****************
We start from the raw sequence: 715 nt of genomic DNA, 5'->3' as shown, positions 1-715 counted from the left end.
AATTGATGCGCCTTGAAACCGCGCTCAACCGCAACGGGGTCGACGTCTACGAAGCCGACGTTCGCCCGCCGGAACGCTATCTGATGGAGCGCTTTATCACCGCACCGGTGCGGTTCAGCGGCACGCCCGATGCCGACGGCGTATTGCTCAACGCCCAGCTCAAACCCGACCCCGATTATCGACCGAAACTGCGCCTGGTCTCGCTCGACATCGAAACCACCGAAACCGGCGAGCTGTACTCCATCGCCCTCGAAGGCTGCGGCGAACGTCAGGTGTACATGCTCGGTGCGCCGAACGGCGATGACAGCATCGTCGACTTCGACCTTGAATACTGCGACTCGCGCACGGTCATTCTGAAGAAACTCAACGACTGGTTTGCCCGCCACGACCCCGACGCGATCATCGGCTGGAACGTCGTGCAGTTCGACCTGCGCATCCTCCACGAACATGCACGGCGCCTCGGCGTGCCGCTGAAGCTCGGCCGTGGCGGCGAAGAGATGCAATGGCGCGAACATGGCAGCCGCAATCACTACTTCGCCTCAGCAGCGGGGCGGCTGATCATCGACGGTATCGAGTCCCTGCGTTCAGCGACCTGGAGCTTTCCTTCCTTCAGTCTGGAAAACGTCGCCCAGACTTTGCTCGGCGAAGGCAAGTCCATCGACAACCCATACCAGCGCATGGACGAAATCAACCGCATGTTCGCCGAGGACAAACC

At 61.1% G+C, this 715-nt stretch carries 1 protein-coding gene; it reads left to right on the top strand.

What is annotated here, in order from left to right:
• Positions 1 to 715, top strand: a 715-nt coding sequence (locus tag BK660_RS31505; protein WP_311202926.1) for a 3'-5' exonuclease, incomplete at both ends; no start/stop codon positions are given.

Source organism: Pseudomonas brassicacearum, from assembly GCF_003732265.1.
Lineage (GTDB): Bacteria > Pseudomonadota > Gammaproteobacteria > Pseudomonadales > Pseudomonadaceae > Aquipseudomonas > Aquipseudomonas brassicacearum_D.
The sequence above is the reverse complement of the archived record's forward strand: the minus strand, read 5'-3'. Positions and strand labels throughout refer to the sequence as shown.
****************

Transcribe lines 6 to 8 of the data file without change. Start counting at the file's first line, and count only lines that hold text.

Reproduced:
Source organism: Pseudomonas brassicacearum, from assembly GCF_003732265.1.
Lineage (GTDB): Bacteria > Pseudomonadota > Gammaproteobacteria > Pseudomonadales > Pseudomonadaceae > Aquipseudomonas > Aquipseudomonas brassicacearum_D.
The sequence above is the reverse complement of the archived record's forward strand: the minus strand, read 5'-3'. Positions and strand labels throughout refer to the sequence as shown.